The Share Alike aspect requires all derivatives of a work to be licensed under the same (or a compatible) license as the original. Thus, if a person were to use parts of a BY-SA movie to create a new short film that new short film would also need to be licensed as BY-SA. The advantage of this license is that future users are not able to add new restrictions to a derivative of your work; their derivatives must be licensed the same way. This is in contrast to the Attribution-only license from CC where a derivative could be released under full copyright restrictions (All Rights Reserved).
As changes have been made to the Creative Commons licenses over the years there have been 4 versions of the BY-SA and BY-NC-SA licenses (1.0, 2.0, 2.5, and 3.0). Creative Commons has taken steps to ensure that works licensed under one particular version of the Creative Commons Attribution ShareAlike license can be incorporated with a work from a later version. Specifically, any work that is licensed with a BY-SA or BY-NC-SA version 2.0 or higher can be used with any later version of the license. For specifics see the chart below.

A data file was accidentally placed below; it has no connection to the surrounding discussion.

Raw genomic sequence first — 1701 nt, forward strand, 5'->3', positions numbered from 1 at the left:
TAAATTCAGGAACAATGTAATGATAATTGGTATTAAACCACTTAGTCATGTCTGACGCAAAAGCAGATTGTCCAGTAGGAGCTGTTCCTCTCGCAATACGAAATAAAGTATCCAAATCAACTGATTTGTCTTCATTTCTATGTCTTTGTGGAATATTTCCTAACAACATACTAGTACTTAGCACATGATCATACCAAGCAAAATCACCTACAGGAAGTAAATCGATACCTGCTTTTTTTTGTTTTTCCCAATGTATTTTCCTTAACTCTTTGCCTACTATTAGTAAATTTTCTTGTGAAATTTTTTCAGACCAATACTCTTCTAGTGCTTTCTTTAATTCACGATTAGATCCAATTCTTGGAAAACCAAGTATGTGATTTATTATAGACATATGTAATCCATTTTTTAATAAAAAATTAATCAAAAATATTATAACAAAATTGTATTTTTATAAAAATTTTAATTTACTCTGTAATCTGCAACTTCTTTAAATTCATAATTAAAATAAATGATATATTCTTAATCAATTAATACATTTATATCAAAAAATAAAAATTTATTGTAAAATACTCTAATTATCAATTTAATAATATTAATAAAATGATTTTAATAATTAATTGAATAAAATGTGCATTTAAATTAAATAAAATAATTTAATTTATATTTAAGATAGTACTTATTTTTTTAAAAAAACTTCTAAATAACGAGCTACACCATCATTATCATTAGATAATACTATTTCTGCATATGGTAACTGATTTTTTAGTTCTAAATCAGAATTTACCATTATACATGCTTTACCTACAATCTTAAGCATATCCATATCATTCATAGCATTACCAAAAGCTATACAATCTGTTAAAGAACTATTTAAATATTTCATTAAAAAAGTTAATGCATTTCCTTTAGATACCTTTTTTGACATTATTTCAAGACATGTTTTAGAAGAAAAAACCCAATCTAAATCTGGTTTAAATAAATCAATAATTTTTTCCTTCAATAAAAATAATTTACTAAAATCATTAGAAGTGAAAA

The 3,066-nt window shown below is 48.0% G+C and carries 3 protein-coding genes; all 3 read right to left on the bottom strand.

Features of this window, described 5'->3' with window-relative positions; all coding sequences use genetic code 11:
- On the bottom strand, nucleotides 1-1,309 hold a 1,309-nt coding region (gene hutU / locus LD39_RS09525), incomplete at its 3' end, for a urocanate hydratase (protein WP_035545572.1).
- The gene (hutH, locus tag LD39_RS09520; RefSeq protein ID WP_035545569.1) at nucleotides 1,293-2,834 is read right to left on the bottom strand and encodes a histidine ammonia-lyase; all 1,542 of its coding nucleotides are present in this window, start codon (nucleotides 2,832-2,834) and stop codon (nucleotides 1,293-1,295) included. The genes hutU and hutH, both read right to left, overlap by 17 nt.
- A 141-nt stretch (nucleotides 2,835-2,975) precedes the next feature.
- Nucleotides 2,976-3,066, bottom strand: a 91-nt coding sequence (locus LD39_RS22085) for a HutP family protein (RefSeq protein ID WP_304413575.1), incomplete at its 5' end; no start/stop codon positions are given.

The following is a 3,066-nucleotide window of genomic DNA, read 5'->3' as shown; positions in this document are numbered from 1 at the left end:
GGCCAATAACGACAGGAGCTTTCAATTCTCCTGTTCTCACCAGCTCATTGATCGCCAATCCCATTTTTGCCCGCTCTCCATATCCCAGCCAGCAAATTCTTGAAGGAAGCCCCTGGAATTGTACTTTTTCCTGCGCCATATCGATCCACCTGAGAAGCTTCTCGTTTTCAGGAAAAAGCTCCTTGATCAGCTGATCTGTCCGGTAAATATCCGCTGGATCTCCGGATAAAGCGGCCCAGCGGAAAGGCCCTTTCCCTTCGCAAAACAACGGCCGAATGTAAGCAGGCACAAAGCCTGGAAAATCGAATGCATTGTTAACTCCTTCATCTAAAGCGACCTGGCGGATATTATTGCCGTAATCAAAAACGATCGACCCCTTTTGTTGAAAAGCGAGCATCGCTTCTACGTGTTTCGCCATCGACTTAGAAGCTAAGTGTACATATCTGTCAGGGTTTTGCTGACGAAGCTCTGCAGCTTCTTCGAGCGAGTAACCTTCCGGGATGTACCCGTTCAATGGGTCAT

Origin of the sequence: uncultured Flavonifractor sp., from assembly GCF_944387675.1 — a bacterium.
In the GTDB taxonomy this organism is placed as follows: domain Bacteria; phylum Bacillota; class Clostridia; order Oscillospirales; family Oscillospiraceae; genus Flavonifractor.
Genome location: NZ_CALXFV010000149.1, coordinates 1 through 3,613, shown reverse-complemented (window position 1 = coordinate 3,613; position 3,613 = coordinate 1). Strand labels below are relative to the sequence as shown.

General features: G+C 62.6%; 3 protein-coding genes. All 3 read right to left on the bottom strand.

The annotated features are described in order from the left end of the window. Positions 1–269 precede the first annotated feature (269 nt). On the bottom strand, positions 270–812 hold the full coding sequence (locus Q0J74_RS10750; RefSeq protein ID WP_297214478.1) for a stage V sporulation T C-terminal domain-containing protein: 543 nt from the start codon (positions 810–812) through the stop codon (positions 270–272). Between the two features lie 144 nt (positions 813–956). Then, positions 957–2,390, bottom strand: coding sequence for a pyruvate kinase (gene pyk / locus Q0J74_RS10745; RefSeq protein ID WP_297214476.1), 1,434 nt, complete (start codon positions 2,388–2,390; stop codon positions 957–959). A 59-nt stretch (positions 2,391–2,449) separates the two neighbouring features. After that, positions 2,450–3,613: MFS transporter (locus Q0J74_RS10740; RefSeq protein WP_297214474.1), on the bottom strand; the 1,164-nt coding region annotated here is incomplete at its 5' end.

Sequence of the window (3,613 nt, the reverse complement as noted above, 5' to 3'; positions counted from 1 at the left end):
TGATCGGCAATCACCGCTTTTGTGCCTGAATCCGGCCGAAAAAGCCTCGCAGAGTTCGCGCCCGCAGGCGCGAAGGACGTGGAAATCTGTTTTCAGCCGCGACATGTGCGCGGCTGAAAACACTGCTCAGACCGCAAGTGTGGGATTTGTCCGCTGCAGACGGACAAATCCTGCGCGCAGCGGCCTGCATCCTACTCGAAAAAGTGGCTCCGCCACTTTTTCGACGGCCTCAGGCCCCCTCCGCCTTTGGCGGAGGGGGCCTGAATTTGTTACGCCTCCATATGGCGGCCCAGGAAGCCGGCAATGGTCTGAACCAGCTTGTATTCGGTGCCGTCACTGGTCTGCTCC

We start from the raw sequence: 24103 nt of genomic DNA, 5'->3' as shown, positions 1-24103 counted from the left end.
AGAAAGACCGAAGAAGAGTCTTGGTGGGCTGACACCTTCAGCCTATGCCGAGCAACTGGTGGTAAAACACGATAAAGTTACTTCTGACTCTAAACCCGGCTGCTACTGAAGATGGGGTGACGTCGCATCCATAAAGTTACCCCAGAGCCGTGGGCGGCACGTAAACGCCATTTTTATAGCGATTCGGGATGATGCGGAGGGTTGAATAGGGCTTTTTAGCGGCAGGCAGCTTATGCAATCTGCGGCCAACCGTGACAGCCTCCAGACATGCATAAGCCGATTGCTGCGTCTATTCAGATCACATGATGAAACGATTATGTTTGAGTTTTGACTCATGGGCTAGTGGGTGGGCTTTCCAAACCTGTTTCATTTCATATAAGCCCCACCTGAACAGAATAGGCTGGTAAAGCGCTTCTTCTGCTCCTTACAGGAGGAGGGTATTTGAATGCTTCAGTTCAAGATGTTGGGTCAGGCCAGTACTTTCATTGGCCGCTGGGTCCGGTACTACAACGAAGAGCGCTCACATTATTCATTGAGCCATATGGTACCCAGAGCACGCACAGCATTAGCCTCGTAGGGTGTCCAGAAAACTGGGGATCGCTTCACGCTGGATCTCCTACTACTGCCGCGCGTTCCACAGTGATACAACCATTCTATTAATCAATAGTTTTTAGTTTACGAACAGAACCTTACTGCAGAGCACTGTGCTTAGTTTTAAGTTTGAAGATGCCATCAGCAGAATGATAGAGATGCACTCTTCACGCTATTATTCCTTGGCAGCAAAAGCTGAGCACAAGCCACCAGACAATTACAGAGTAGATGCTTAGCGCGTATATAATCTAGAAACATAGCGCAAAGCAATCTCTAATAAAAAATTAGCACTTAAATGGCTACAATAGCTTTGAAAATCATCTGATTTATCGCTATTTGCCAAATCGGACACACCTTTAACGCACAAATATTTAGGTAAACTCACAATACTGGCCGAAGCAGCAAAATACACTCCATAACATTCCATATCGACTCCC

|A Derivative can use the corresponding license version:|
|If the original work was:||1.0||2.0||2.5||3.0 |
|BY-SA version 1.0|
|BY-NC-SA version 1.0|
|BY-SA version 2.0|
|BY-NC-SA version 2.0|
|BY-SA version 2.5|
|BY-NC-SA version 2.5|
|BY-SA version 3.0 |
|BY-NC-SA version 3.0 |
- The 3.0 licenses added a compatibility clause. Creative Commons may declare a license compatible with ShareAlike, allowing it to be used instead of the exact same license for derivatives.